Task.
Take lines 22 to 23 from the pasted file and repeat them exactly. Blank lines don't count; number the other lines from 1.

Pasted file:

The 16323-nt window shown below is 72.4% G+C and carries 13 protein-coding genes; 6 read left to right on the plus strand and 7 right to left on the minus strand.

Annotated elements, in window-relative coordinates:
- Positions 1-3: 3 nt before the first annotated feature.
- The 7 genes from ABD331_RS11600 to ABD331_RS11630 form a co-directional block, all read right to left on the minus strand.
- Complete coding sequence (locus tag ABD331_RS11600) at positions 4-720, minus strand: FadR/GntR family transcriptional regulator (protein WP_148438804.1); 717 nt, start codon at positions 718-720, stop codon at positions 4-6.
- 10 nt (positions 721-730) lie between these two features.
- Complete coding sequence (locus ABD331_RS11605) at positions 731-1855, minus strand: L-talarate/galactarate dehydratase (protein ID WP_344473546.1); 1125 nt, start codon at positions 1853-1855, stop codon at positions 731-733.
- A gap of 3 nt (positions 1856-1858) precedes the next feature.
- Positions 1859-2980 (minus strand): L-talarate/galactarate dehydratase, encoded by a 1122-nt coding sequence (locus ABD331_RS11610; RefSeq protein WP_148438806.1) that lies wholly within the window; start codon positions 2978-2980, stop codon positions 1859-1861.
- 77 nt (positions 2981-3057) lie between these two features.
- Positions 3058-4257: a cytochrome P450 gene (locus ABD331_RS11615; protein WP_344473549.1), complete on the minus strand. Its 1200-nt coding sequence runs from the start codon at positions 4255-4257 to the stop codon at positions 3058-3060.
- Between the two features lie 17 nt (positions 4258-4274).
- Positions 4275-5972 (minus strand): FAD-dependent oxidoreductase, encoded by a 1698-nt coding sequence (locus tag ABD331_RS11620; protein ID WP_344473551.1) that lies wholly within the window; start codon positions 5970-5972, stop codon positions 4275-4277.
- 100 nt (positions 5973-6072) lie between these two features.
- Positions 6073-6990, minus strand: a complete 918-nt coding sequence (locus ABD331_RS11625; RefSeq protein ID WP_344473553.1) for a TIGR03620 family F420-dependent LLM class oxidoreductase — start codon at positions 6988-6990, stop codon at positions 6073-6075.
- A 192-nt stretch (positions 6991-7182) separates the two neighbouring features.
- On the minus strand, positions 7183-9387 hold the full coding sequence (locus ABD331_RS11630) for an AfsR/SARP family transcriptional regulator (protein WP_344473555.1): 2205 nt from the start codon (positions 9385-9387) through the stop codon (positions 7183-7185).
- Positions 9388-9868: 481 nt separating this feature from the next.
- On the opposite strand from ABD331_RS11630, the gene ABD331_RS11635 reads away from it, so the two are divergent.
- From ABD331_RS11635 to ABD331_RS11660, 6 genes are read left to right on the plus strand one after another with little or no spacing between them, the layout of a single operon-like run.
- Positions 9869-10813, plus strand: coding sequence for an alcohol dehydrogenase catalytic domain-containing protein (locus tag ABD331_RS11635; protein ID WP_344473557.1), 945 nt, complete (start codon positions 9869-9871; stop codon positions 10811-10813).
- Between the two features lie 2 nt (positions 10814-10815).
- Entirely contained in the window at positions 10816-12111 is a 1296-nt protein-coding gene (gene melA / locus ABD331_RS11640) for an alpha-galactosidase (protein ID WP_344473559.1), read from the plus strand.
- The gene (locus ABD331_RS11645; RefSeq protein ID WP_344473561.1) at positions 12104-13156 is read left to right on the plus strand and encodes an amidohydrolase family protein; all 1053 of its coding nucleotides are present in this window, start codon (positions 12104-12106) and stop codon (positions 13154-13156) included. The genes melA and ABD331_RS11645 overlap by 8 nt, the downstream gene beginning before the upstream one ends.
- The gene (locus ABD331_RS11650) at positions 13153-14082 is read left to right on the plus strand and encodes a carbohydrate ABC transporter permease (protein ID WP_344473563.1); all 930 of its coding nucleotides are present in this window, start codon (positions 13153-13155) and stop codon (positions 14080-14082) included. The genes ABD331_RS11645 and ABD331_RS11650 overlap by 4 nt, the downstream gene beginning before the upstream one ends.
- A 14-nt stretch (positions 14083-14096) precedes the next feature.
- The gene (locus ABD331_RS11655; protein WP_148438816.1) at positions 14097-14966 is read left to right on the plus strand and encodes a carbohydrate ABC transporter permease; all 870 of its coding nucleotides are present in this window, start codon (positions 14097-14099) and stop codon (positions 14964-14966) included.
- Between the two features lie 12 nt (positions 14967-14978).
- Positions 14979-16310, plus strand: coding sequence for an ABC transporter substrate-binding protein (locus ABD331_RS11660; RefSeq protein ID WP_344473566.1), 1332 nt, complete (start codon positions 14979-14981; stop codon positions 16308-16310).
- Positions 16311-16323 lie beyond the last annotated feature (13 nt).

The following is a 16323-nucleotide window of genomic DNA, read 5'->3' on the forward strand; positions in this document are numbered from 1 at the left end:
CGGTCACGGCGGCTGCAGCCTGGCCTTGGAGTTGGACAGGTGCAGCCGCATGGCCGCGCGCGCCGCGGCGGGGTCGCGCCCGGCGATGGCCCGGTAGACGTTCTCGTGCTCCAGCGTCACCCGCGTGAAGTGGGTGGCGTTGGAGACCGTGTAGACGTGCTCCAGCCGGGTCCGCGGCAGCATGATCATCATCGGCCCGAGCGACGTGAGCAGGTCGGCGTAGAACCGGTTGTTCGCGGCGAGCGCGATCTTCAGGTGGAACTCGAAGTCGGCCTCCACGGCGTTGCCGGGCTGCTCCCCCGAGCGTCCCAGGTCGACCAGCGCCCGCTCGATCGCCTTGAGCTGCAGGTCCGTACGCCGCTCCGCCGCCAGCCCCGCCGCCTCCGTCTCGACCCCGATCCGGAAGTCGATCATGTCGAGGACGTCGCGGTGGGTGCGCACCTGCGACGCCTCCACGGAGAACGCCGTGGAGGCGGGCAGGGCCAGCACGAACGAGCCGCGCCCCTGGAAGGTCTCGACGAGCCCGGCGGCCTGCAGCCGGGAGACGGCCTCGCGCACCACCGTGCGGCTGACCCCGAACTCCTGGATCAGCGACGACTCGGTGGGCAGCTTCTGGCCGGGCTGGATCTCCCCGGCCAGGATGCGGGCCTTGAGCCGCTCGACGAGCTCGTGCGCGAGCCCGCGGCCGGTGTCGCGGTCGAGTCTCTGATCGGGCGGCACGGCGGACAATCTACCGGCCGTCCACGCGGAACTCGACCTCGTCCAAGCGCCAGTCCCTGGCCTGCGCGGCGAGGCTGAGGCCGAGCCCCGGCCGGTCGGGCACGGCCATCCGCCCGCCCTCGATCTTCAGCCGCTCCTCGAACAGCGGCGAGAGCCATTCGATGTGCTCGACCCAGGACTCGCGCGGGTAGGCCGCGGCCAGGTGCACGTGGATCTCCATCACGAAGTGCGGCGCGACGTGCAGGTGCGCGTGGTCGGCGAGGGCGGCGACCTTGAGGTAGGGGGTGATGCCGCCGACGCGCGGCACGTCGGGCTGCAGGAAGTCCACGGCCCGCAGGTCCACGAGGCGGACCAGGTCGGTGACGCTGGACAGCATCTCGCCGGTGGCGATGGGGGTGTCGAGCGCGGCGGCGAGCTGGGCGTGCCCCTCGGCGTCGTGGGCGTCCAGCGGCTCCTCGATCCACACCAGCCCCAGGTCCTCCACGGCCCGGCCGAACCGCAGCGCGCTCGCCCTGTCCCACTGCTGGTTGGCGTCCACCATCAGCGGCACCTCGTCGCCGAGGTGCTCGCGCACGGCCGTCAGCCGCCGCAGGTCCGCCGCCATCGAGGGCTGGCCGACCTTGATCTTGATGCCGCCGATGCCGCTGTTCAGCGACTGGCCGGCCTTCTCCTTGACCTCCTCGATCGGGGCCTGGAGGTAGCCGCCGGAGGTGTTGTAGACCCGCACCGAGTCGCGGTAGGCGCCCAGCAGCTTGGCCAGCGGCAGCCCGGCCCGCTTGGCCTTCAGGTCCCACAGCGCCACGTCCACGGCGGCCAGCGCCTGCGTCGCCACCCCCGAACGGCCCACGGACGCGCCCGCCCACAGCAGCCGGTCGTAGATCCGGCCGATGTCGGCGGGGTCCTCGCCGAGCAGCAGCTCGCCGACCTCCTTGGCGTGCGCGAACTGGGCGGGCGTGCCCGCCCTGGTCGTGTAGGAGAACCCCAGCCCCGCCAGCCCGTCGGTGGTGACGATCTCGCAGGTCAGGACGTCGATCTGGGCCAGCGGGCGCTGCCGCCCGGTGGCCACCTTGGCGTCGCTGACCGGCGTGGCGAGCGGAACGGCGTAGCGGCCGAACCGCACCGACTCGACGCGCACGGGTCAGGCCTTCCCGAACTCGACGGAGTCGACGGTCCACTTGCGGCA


- Between the two features lie 2 nt (positions 10814-10815).
- Entirely contained in the window at positions 10816-12111 is a 1296-nt protein-coding gene (gene melA / locus ABD331_RS11640) for an alpha-galactosidase (protein ID WP_344473559.1), read from the plus strand.